(Reuters) – Alabama Governor Kay Ivey on Wednesday was mulling whether to sign the United States’ strictest abortion law, part of a multistate effort to get the U.S. Supreme Court to reconsider women’s constitutional right to abortion.
FILE PHOTO: The U.S. Flag and Alabama State Flag fly over the Alabama Governor’s Mansion as the state Senate votes on the strictest anti-abortion bill in the United States at the Alabama Legislature in Montgomery, Alabama, U.S. May 14, 2019. REUTERS/Chris Aluka Berry
The state’s Republican-controlled Senate on Tuesday passed a bill that would outlaw nearly all abortions, including in the cases of pregnancies that resulted from rape or incest, allowing exceptions only to protect the mother’s health.
The Republican governor is a strong opponent of abortion but has so far withheld comment on whether she would sign the bill.
If Ivey signs the bill, the law would take effect six months later. But it is certain to face legal challenge from abortion rights groups, which have vowed to sue.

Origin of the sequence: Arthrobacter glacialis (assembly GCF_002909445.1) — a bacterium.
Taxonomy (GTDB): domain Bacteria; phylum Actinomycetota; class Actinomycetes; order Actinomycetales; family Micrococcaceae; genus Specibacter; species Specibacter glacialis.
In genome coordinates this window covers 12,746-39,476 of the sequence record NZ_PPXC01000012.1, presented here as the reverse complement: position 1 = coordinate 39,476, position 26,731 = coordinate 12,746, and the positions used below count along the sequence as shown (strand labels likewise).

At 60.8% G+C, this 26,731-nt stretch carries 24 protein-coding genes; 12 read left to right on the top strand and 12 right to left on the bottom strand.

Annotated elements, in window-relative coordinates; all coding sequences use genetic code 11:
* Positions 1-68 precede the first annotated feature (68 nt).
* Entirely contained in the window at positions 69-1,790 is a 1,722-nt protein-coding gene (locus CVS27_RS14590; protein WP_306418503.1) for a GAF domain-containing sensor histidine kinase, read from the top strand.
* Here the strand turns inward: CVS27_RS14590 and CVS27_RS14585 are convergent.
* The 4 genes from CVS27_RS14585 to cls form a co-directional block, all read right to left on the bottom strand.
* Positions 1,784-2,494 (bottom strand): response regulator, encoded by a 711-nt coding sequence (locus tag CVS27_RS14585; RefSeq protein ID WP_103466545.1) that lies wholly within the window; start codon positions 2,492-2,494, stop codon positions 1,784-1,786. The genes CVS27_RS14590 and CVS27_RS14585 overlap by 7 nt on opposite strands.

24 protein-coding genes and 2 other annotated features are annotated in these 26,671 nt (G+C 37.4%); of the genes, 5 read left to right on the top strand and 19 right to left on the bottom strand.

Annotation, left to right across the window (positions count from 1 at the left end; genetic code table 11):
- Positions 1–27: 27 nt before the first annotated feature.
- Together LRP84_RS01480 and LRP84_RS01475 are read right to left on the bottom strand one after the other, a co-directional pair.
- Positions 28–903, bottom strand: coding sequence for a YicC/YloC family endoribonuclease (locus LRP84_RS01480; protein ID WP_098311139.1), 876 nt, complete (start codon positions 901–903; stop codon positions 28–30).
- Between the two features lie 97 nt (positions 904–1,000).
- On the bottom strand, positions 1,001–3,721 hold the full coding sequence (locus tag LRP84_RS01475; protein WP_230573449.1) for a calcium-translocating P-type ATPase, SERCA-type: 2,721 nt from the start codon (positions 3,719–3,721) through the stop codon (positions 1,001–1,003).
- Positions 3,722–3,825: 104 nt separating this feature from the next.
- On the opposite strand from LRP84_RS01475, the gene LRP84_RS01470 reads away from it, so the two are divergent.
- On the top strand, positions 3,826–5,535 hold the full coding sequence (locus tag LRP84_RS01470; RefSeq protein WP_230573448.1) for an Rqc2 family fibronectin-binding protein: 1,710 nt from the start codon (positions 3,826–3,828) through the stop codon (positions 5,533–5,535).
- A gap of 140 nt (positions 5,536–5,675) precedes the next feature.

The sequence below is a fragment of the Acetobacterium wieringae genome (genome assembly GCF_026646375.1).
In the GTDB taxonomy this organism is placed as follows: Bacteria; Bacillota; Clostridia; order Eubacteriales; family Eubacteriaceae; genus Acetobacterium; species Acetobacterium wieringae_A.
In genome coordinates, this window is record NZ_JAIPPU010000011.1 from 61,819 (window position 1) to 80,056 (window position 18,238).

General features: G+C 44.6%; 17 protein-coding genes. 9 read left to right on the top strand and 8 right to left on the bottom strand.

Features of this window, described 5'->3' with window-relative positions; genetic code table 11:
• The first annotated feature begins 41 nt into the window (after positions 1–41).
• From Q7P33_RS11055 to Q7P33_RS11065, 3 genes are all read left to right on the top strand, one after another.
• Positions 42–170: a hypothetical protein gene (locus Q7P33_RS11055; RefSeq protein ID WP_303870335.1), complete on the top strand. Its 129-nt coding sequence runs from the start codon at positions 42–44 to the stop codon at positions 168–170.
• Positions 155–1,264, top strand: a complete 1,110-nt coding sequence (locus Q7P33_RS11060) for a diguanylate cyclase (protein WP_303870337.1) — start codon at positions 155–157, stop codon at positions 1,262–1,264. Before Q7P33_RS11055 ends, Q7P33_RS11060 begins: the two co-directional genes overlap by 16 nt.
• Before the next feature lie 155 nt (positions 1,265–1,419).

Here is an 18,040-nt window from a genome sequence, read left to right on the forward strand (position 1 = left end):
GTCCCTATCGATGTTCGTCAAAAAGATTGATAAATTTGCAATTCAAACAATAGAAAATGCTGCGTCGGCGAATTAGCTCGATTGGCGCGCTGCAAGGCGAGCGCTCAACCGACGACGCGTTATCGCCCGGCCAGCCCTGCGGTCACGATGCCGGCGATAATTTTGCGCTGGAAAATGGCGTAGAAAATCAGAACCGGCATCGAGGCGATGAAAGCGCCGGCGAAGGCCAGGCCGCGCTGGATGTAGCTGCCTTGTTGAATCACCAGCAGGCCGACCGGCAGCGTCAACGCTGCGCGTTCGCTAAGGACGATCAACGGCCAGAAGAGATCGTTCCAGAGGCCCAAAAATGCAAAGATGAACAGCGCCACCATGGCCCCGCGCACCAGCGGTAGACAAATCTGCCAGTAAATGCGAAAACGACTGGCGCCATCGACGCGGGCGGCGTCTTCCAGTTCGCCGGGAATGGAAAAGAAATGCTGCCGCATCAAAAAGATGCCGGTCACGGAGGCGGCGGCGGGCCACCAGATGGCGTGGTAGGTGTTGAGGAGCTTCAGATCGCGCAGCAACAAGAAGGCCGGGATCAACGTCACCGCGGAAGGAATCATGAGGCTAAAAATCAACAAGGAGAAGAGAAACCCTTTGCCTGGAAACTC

Legislation to restrict abortion rights has been introduced this year in 16 states, four of whose governors have signed bills banning abortion if an embryonic heartbeat can be detected.
The Alabama bill goes further, banning abortions at any time. Those performing abortions would be committing a felony, punishable by 10 to 99 years in prison. A woman who receives an abortion would not be held criminally liable.
The Senate defeated a Democratic amendment that would have allowed legal abortions for women and girls impregnated by rape or incest.
Anti-abortion advocates know any laws they pass are certain to be challenged. Courts this year have blocked a restrictive Kentucky law and another in Iowa passed last year.
But supporters of the Alabama ban said the right to life of the fetus transcends other rights, an idea they would like tested at the Supreme Court.
The high court, now with a majority of conservative justices after Republican President Donald Trump appointed two, could possibly overturn Roe v. Wade, the 1973 landmark decision establishing a woman’s right to an abortion.
Just this year, Georgia, Kentucky, Mississippi and Ohio have outlawed abortion after a doctor can detect an embryonic heartbeat.
Opponents call the “heartbeat” legislation a virtual ban because embryonic cardiac activity can be detected as early as six weeks, before a woman may be aware she is pregnant.
The National Organization for Women denounced Alabama’s ban as unconstitutional.
Actress and activist Alyssa Milano has called for a sex strike under the social media hashtag #SexStrike in response to the campaigns against abortion rights, urging women to refuse sex with men “until we get bodily autonomy back.”
Reporting by Daniel Trotta in New York; Editing by Scott Malone and Jonathan Oatis